Who drowned the whole world except for Noah and his family?  God did.  And God is Jehovah also known as Jesus Christ.  What did the Savior do at the beginning of his brief visit to his covenant people in ancient America?  He burned cities, buried them up in the earth, caused cities to be swallowed up in the ocean.  All these things he takes personal credit for as he explains them in the Book of Mormon.

No the Savior is not Mr. Rogers or anything like him.  He is kind, gentle, wrathful and terrifying toward his enemies.  He is the God of Battles.


Prayer, Scripture Study, and Fasting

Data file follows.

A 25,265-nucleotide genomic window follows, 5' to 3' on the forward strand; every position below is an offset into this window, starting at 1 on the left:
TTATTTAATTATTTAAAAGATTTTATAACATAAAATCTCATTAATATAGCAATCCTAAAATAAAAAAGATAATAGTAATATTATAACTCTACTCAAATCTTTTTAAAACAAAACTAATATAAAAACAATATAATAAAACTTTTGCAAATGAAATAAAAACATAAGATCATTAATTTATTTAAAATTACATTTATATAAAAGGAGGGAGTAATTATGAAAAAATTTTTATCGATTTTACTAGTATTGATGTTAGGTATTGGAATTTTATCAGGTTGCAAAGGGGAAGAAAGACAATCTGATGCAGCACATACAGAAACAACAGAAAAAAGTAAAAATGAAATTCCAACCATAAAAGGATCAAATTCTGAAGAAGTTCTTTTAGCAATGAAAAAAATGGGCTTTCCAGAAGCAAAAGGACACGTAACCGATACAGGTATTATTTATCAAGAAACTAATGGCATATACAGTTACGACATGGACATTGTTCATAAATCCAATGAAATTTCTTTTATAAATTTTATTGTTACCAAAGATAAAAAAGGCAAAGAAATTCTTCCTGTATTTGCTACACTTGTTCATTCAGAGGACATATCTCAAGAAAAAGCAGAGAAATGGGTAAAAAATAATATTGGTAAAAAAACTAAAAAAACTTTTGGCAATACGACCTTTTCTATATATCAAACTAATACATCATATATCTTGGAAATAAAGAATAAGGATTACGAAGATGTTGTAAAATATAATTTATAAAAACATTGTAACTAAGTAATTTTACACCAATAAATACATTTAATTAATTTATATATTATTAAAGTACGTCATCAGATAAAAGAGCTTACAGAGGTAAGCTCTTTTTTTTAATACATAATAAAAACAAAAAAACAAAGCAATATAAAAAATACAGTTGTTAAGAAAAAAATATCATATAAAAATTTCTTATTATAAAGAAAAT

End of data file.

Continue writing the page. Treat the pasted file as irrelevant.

May 6, 2012

Over the last several years I have found myself praying less, studying the scriptures less, and fasting not at all. In years past I have considered myself a man of prayer, one who prayed often and fervently. Not so much lately. I feel like I am in a precarious position, in great danger actually. I am nearing the end of my life as all of us are, but at sixty-seven years of age I am nearer than many. Does my dwindling in the matters of prayer, scripture study and fasting mean that I am failing to “endure to the end?” I would be mortified if I were to lose my exaltation after a lifetime of devotion and service. Keeping the commandments has never come easily to me. Walking the straight line has been difficult all these years. It would be a shame to fail after so many years of effort.